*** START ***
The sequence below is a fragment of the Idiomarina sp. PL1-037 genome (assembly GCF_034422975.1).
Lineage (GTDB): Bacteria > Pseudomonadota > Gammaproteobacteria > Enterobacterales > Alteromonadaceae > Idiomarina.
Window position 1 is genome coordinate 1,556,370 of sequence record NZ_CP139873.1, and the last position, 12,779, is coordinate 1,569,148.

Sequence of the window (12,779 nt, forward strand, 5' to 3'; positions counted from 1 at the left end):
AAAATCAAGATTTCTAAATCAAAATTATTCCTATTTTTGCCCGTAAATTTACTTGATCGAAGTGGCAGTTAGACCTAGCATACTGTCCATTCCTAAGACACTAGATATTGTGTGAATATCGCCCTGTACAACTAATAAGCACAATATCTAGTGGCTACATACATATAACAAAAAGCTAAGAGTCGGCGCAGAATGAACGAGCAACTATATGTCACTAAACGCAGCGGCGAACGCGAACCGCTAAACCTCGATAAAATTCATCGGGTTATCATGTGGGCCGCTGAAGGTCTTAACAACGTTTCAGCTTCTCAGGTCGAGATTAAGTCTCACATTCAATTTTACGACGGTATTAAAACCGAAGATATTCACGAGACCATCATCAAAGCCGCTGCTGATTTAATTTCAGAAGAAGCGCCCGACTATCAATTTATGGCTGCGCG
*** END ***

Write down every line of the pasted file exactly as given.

The sequence below is a fragment of the Idiomarina sp. PL1-037 genome (assembly GCF_034422975.1).
Lineage (GTDB): Bacteria > Pseudomonadota > Gammaproteobacteria > Enterobacterales > Alteromonadaceae > Idiomarina.
Window position 1 is genome coordinate 1,556,370 of sequence record NZ_CP139873.1, and the last position, 12,779, is coordinate 1,569,148.

Sequence of the window (12,779 nt, forward strand, 5' to 3'; positions counted from 1 at the left end):
AAAATCAAGATTTCTAAATCAAAATTATTCCTATTTTTGCCCGTAAATTTACTTGATCGAAGTGGCAGTTAGACCTAGCATACTGTCCATTCCTAAGACACTAGATATTGTGTGAATATCGCCCTGTACAACTAATAAGCACAATATCTAGTGGCTACATACATATAACAAAAAGCTAAGAGTCGGCGCAGAATGAACGAGCAACTATATGTCACTAAACGCAGCGGCGAACGCGAACCGCTAAACCTCGATAAAATTCATCGGGTTATCATGTGGGCCGCTGAAGGTCTTAACAACGTTTCAGCTTCTCAGGTCGAGATTAAGTCTCACATTCAATTTTACGACGGTATTAAAACCGAAGATATTCACGAGACCATCATCAAAGCCGCTGCTGATTTAATTTCAGAAGAAGCGCCCGACTATCAATTTATGGCTGCGCG